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3 City Energy Plans Worth Paying Attention To

Around the U.S., hundreds of communities have explored their energy future in some way, usually being initiated by a local government agency or official.

by Judy Newman, The Wisconsin State Journal / April 18, 2016
In Minneapolis, the City Council approved a climate action plan in 2013, setting goals for greenhouse gas reduction by as much as 80 percent by 2050. flickr/Jim Denham

(TNS) -- Plotting a local energy strategy is not a new concept — either for Madison Gas & Electric or for other communities.

Ten years ago, in January 2006, MGE released its Energy 2015 plan after holding two dozen “community energy conversations” with ratepayers. The Madison utility’s goals included shuttering part of the coal-fired Blount Street power plant Downtown, built in 1903, and converting the rest to natural gas fuel. That was completed in 2010.

Around the U.S., hundreds of communities have explored their energy future in some way, said Eleni Pelican, a policy advisor with the U.S. Department of Energy. Most often, those efforts have been initiated by a local government agency or official, she said, and have resulted in a variety of programs.

“Some are carbon mitigation plans; some are economic development-focused; some are efficiency focused,” Pelican said.

In fact, the DOE issued a 95-page guide, Introduction to Community Energy Strategic Planning, in 2013, offering a “step-by-step process for creating a robust strategic energy plan ... that can help save money, create local jobs, and improve our national security.” It cited 30 cities that have developed their own energy plans.

1. Arlington’s AIRE

One of them, Arlington, Virginia, launched an effort in 2007 to reduce greenhouse gas emissions and help the community become more energy efficient, said Rich Dooley, Arlington County community energy coordinator.

By 2010, that turned into a more comprehensive project to develop a community energy plan. A 29-member task force was created, including elected officials and representatives of business, nonprofits and the two utilities serving the county: Washington Gas and Dominion Virginia Power.

Over the years, the task force grew, carved out objectives, held town hall meetings where hundreds of residents spoke, and in 2013, adopted an energy plan for Arlington, a 26-square-mile county with nearly 220,000 residents.

Strategizing to 2050, the plan “looks at energy through three lenses: economic competitiveness, energy security and resiliency and environmental commitment,” Dooley said. “Community involvement was a key element of this.”

Now called the Arlington Initiative to Rethink Energy, or AIRE, its achievements include opening a net-zero elementary school and creating a solar co-op that cuts the cost of installing solar panels.

2. Boulder’s big plan

Boulder, Colorado, has bigger mountains to climb. After an “extensive community engagement process,” the city of 110,000 has been working for several years toward a city takeover of the electrical infrastructure and service provided by Xcel Energy, said Boulder senior environmental planner Brett KenCairn.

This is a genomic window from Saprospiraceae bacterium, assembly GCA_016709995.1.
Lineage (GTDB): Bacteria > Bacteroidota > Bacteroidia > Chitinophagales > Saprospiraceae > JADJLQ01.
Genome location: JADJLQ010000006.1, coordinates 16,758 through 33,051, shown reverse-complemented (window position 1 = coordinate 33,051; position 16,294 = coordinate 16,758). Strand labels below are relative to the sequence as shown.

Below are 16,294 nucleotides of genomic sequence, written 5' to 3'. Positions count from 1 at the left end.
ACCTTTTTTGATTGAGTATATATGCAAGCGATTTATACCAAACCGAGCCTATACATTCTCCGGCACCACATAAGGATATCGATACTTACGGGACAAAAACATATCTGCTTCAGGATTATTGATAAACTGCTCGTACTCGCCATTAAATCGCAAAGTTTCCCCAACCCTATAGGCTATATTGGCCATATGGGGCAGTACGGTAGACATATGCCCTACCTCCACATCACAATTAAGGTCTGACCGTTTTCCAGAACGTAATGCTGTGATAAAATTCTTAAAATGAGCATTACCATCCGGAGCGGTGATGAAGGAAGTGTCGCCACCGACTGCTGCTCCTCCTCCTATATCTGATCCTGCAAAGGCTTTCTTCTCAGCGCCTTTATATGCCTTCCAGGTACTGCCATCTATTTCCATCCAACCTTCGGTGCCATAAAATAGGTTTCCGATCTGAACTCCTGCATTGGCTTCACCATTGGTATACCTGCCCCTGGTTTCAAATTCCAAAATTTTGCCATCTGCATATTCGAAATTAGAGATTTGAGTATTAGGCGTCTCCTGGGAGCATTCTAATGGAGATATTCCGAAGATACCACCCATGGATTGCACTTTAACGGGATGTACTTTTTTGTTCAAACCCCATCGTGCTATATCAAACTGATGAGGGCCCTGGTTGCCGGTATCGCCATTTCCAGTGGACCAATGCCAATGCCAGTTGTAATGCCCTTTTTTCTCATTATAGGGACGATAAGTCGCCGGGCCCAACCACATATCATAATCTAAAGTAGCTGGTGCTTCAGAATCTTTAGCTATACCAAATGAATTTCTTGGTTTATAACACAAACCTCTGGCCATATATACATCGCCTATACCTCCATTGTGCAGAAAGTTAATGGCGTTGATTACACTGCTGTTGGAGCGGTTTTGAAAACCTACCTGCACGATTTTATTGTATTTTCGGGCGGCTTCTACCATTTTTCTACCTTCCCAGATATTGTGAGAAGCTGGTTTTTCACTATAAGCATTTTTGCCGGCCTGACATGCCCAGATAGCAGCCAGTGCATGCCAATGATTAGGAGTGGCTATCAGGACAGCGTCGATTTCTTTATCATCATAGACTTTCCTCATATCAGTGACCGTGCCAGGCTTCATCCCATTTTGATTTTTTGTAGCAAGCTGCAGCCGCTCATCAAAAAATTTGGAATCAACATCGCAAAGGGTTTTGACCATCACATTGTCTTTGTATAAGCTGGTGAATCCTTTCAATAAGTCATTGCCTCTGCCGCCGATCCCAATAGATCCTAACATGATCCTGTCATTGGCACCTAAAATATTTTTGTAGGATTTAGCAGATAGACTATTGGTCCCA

“Emissions reduction was the driving consideration,” he said, as well as having a say in local energy sources and security.

“We don’t believe Xcel is adequately investing in the distribution infrastructure” — the poles, wires and substations that deliver electricity — especially in case the larger transmission line grid goes down, KenCairn said.

He said the city also wants to move dramatically to renewable fuels, with a goal of 100 percent of its energy coming from sources such as the sun and wind by 2030.

“It’s absolutely possible — with no new technologies needed,” KenCairn said.

Xcel and the city are battling it out in the courts and before state and federal regulators.

3. Minneapolis opts for Clean Energy Partnership

In Minneapolis, the city council approved a climate action plan in 2013, setting goals for greenhouse gas reduction by as much as 80 percent by 2050.

Some wanted the city to press the local utilities — Xcel Energy for electricity and CenterPoint Energy for natural gas — to help achieve those goals, said Stephanie Zawistowski, policy aide to Mayor Betsy Hodges.

The city commissioned a study; recommendations ranged from doing nothing to municipalizing the utilities. The result lay in between: creating a Clean Energy Partnership, directed by a board of elected officials and utility representatives, chaired by the mayor. It took effect Jan. 1, 2015.

A citizens’ Energy Vision Advisory Committee gives the board feedback. Eighty people applied for the 15 positions.

Together, they created a Home Energy Squad last fall to conduct energy audits of homes and apartments. Utilities cover most of the cost and the city obtained funding for a pilot program to subsidize homeowner co-payments.

“We specifically targeted people who don’t qualify for other low-income programs,” Zawistowski said.

The partnership is about reducing carbon emissions, adding renewable energy, increasing energy efficiency and making a bigger effort to connect with communities of color, said Laura McCarten, Xcel regional vice president. “I think we see this as something making us stronger as a community,” she said.

©2016 The Wisconsin State Journal (Madison, Wis.) Distributed by Tribune Content Agency, LLC.

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